Following judge Gibney’s order, another Virginia judge, Tommy E. Miller trashed a similar mass p2p porn lawsuit by a Virginia troll, Timothy V. Anderson (the same attorney who undersigned Steele Hansmeier’s amicus brief — a desperate attempt to prevent copyright trolling “business model” from falling apart). The judge was not convinced by the trolls’ “swarm theory” that was employed to justify improper joinder of multiple Does and ordered to sever all but one Doe from the case.
Judge Miller did not go as far as judge Gibney did: he did not label this case as frivolous, but there is an interesting paragraph in the order:
Further, Timothy Anderson, Esq., attorney for Plaintiffs, is ORDERED, within 5 days of the entry of this Order, to advise the Court as to whether he is associated with John Steele, Esq. in any way in this case.
The reason for that is a letter to Court, filed by an anonymous Doe, about a threatening call from John Steele himself:
On October 13, 2011, another anonymous Doe Defendant (“Doe Defendant X”) filed a letter under seal with the Court. Letter, ECF No. 16. In this letter, Doe Defendant X stated that he had been contacted by John Steele, Esq. regarding this matter. During the phone call, Mr. Steele offered Anonymous the ‘opportunity’ to settle for $3,400 by October 18th. Mr. Steele informed Doe Defendant X that Doe Defendant X would be named as a defendant in the case should this settlement offer be rejected.
This paragraph’s footnote refers to Steele, and this reference is far from being flattering:
John Steele, Esq., is an Illinois-based attorney, who has represented numerous other adult entertainment producers in cases now, or recently pending in the Northern and Southern Districts of Illinois. See VPR Internationale v. Does 1-1017, No. 11-2068, 2011 U.S. Dist. LEXIS 64656, at *6 n. 1 (C.D. Ill. Apr. 29, 2011). District judges have begun recognizing Steele’s representation of these companies against multiple Doe Defendants, named without sufficient evidence as to their involvement, as “effort[s] to shoot first and identify his targets later.” Mem. Order, Boy Racer, Inc. v. Does 1-22, No. 11-C-2984 (C.D. Ill. May 5, 2011).
So, it seems like a mere association with John Steele is poisonous for any local attorney, and this is not my thinking, but judges’. Reputation is something that is built over years of hard work, but it can be destroyed in no time. Having switched from divorce law to ethically questionable mass p2p litigation, Steele destroyed his reputation pretty quickly. However, he still managed to collect some cash from uninformed defendants during a short period of time — until judges all over the US have finally learned about him and his scam.
Thanks to “yes im a doe” for the great news.
Mr. Anderson has replied to judge Miller’s order and disobeyed judge’s order:
Further, the Court ordered Plaintiff’s counsel to disclose his association with attorney John L. Steele, Esq. Plaintiff has carefully reviewed the Court’s Order and respectfully believes that it is inconsistent with the spirit and letter of the Federal Rules.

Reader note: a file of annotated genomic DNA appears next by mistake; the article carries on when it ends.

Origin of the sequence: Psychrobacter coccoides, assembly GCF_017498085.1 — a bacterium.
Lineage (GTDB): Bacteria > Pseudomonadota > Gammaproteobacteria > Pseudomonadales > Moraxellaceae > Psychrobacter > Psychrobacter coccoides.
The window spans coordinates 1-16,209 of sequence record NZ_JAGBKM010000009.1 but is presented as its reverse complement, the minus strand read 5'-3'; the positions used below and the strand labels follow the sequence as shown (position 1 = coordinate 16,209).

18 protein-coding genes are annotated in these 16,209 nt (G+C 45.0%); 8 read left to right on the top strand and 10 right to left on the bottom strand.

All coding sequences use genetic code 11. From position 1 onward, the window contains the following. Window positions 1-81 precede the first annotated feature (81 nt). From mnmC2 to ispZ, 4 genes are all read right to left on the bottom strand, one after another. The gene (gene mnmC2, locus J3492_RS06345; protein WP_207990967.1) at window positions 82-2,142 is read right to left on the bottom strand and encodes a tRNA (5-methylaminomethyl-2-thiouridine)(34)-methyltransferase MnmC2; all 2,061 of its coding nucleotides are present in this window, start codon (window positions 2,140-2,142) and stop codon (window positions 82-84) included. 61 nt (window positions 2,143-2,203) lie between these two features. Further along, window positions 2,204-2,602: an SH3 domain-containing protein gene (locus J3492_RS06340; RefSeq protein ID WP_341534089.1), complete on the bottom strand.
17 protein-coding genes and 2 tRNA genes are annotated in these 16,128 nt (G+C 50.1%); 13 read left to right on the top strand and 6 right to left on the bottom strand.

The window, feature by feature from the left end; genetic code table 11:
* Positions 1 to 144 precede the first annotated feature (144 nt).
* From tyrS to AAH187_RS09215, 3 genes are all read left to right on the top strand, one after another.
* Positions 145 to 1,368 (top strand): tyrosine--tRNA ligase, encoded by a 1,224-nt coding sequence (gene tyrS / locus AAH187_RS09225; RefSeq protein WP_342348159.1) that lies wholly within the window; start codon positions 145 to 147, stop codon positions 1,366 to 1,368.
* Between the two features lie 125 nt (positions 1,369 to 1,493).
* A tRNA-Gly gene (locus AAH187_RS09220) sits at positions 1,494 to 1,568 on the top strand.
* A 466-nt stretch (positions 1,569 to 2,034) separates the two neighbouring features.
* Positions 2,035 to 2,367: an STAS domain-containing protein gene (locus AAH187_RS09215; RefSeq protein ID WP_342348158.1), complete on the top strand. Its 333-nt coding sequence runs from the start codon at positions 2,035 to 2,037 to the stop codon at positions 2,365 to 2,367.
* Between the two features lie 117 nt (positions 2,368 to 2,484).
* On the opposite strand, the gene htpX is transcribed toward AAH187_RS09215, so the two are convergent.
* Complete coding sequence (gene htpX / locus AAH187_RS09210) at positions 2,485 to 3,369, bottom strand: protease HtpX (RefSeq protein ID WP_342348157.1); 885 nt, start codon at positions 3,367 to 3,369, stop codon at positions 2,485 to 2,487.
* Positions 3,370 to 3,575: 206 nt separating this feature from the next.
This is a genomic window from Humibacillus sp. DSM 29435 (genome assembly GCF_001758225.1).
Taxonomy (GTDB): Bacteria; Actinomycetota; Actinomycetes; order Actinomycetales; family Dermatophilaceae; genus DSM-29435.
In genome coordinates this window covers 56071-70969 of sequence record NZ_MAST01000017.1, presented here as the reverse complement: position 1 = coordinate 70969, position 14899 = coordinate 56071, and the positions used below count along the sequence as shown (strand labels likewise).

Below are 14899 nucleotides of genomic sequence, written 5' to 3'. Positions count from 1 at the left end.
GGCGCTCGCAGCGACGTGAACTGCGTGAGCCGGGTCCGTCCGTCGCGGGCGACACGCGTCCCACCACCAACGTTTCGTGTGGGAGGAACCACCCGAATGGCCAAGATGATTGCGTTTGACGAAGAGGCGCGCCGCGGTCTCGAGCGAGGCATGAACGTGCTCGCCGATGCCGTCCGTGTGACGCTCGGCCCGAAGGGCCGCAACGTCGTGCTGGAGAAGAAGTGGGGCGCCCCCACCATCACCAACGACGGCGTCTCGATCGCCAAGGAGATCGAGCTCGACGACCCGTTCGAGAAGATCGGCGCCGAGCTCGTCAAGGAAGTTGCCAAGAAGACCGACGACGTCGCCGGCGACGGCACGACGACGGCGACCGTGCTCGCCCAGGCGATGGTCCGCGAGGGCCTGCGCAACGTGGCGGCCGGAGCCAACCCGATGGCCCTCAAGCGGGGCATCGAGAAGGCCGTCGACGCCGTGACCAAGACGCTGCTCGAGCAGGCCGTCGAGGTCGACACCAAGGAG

Then he even tried to defend Steele and attack judge Shadur:
The Court’s views on Mr. Steele—and by extension, Plaintiff—have obviously been impacted by the sealed pleadings of putative infringers who have been impliedly granted the right to proceed pseudonymously. In its order, the Court heavily criticizes Mr. Steele, who has never even appeared before the Court.
…and what’s most egregious, he accused the anonymous filer of lying:
…Based on the Court’s discussion, the sealed pleadings discussed attorney John Steele, Esq. According to the Court, an anonymous filer claimed that he was called by Mr. Steele regarding this action, that Mr. Steele conveyed an offer of settlement to the anonymous filer and that Mr. Steele informed the anonymous filer that he would be named as a defendant in the case should the settlement offer be rejected.
Plaintiff is confident that the sealed pleading contains false representations. Contrary to “Doe Defendant X’s” representations, Mr. Steele has not personally “cold called” Virginia-based infringers in this action.
I have no slightest doubt that it was indeed Steele who called the anonymous filer. How wonderful it would be if the guy had recorded the conversation… But scumbags know when it is safe to lie: no proof of the conversation exists, yet if they think they fool general public (and judges) this way, they grossly overestimate their IQs.
To finish on a good note, judge Miller denied Anderson’s Motion to Reconsider outright.
I found the evidence of Timothy Anderson’s association with John Steele, presented by… John Steele himself:
John Steele of the Chicago law firm Steele Hansmeier is the chief lawyer filing these suits around the country.
He said he enlisted Virginia Beach attorney Timothy Anderson to file the two suits here on his behalf. Anderson did not respond to messages seeking comment.
Does it prove that Anderson’s lied in an official court document saying that Steele never called and blackmailed “Doe Defendant X”? I don’t know, but if I were a judge I would consider an investigation and sanctions for lying to the Court.